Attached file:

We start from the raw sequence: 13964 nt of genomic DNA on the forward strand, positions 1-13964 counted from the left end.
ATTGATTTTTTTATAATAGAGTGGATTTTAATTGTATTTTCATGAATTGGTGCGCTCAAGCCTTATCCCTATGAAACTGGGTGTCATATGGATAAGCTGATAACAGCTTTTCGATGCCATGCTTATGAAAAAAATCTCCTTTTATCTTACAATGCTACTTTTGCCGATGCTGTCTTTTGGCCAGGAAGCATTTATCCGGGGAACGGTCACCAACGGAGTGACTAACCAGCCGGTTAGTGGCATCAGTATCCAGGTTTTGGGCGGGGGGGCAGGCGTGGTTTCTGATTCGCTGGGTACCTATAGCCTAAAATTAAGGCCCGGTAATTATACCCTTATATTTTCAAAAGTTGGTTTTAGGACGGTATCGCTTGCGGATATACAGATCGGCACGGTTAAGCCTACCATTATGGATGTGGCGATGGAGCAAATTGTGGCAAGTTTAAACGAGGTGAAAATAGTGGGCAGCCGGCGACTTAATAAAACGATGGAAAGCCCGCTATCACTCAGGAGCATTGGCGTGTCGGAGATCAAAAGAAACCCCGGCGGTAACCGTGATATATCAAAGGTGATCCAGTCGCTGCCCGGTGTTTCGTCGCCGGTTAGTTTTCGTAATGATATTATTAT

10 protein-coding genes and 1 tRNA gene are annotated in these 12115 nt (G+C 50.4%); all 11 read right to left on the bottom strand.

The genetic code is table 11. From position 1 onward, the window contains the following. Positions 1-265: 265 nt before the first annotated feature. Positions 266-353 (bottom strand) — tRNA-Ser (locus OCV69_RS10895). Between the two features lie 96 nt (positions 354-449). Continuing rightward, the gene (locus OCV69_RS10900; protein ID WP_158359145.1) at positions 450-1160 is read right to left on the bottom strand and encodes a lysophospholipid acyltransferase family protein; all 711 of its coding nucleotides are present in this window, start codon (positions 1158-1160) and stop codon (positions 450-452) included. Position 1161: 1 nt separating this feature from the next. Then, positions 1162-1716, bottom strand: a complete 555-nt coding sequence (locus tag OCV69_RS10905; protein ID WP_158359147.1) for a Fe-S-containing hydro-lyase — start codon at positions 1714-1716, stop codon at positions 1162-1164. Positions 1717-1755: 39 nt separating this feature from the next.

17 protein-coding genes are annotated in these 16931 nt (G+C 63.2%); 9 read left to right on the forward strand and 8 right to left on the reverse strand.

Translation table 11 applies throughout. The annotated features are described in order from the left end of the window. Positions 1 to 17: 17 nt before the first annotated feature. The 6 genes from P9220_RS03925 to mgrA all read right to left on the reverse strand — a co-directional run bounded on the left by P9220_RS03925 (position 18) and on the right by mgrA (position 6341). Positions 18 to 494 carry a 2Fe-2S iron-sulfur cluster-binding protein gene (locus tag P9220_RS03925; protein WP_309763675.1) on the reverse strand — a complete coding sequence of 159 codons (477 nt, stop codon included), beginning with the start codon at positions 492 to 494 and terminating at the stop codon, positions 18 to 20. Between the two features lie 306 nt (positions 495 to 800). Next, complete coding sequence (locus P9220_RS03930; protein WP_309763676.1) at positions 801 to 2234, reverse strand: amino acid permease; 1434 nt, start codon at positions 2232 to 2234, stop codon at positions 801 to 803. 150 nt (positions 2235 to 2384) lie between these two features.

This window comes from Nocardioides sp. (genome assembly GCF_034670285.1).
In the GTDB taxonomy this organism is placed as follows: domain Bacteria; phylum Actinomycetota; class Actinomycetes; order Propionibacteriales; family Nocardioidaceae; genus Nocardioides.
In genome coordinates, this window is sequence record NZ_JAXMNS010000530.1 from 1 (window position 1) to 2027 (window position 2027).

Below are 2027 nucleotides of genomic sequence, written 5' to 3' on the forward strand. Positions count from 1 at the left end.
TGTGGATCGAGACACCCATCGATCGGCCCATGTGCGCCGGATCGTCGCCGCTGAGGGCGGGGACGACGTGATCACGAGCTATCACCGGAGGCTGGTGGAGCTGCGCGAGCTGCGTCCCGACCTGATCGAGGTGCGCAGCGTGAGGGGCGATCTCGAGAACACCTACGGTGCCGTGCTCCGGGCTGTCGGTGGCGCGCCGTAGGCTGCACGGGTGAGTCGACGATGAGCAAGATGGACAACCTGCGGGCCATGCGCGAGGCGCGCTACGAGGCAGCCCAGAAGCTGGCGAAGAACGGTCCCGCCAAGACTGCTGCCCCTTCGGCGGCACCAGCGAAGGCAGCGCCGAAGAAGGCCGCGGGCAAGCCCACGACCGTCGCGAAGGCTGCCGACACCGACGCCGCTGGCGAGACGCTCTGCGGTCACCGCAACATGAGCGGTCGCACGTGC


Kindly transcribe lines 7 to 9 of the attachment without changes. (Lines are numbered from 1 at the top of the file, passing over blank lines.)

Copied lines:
This window comes from Nocardioides sp. (genome assembly GCF_034670285.1).
In the GTDB taxonomy this organism is placed as follows: domain Bacteria; phylum Actinomycetota; class Actinomycetes; order Propionibacteriales; family Nocardioidaceae; genus Nocardioides.
In genome coordinates, this window is sequence record NZ_JAXMNS010000530.1 from 1 (window position 1) to 2027 (window position 2027).